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Transl Psychiatry. 2019 Mar 28;9(1):123. doi: 10.1038/s41398-019-0456-z.

Cortical β-amyloid burden, neuropsychiatric symptoms, and cognitive status: the Mayo Clinic Study of Aging.

Author information

1
Translational Neuroscience and Aging Laboratory, Mayo Clinic, Scottsdale, AZ, USA.
2
Institute of Sports and Sports Science, Karlsruhe Institute of Technology, Karlsruhe, Germany.
3
Department of Health Sciences Research, Mayo Clinic, Rochester, MN, USA.
4
Department of Neurology, Mayo Clinic, Rochester, MN, USA.
5
Department of Radiology, Mayo Clinic, Rochester, MN, USA.
6
Department of Psychiatry and Psychology, Mayo Clinic, Rochester, MN, USA.
7
International Clinical Research Center/St. Anne Hospital, Brno, Czech Republic.
8
F. Hoffmann-La Roche Ltd, Basel, Switzerland.
9
Translational Neuroscience and Aging Laboratory, Mayo Clinic, Scottsdale, AZ, USA. geda.yonas@mayo.edu.
10
Department of Health Sciences Research, Mayo Clinic, Rochester, MN, USA. geda.yonas@mayo.edu.
11
Department of Psychiatry and Psychology, Mayo Clinic, Scottsdale, AZ, USA. geda.yonas@mayo.edu.
12
Department of Neurology, Mayo Clinic, Scottsdale, AZ, USA. geda.yonas@mayo.edu.

Abstract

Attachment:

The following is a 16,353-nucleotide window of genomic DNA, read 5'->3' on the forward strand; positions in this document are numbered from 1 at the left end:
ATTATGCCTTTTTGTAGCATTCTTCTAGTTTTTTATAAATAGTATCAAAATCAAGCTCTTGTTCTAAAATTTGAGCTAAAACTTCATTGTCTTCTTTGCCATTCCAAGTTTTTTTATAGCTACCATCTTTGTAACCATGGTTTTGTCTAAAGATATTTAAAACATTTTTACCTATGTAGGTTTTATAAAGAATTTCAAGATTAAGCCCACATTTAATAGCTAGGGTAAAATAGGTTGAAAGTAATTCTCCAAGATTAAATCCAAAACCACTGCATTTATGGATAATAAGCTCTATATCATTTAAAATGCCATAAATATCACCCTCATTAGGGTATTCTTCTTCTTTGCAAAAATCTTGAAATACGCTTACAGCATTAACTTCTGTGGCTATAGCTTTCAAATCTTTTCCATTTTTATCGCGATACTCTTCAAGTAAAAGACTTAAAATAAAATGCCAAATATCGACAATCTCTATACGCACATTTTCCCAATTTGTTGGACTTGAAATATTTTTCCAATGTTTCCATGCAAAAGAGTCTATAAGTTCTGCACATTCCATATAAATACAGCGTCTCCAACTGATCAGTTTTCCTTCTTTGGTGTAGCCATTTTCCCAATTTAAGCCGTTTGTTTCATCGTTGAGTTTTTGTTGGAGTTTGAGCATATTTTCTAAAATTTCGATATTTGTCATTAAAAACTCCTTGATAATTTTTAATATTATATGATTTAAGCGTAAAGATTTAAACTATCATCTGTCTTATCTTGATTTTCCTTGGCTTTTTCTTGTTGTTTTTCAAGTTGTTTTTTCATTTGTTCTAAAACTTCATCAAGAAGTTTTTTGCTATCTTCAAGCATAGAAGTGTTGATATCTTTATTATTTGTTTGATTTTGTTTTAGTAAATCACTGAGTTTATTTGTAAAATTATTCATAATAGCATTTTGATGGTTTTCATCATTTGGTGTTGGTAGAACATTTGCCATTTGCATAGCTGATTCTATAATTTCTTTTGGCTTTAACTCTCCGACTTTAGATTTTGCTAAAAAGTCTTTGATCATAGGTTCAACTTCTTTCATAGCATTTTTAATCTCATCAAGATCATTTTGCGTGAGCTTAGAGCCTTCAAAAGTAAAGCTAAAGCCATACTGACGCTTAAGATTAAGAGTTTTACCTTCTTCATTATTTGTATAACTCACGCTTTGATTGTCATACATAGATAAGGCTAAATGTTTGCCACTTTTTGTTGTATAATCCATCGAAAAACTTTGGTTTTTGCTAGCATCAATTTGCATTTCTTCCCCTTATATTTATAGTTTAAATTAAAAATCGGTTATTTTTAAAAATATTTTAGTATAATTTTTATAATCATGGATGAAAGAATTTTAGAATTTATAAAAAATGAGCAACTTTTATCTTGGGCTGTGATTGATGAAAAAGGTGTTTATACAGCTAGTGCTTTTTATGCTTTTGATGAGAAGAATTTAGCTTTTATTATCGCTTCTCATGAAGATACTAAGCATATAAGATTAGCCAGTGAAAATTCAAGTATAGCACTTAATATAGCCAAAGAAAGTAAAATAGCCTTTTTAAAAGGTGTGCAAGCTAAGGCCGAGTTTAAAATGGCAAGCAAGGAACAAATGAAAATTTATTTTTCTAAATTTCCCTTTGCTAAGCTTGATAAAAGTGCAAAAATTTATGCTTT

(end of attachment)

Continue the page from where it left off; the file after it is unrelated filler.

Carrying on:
Neuropsychiatric symptoms (NPS) are a risk factor for cognitive impairment and are associated with cortical β-amyloid (Aβ) deposition. We conducted a cross-sectional study derived from the ongoing population-based Mayo Clinic Study of Aging to examine the frequency of NPS among cognitively unimpaired (CU) and mild cognitive impairment (MCI) participants who either have normal (A-) or abnormal (A+) Aβ deposition. We also investigated whether combined presence of MCI and amyloid positivity (MCI/A+) is associated with greater odds of having NPS as compared to CU/A- (defined as reference group). Participants were 1627 CU and MCI individuals aged ≥ 50 years (54% males; median age 73 years). All participants underwent NPS assessment (Neuropsychiatric Inventory Questionnaire (NPI-Q); Beck Depression Inventory II (BDI-II); Beck Anxiety Inventory (BAI)) and 11C-PiB-PET. Participants with an SUVR > 1.42 were classified as A+. We conducted multivariable logistic regression analyses adjusted for age, sex, education, and APOE ε4 genotype status. The sample included 997 CU/A-, 446 CU/A+, 78 MCI/A-, and 106 MCI/A+ persons. For most NPS, the highest frequency of NPS was found in MCI/A+ and the lowest in CU/A-. The odds ratios of having NPS, depression (BDI ≥ 13), or anxiety (BAI ≥ 8, ≥ 10) were consistently highest for MCI/A+ participants. In conclusion, MCI with Aβ burden of the brain is associated with an increased risk of having NPS as compared to MCI without Aβ burden. This implies that the underlying Alzheimer's disease biology (i.e., cerebral Aβ amyloidosis) may drive both cognitive and psychiatric symptoms.

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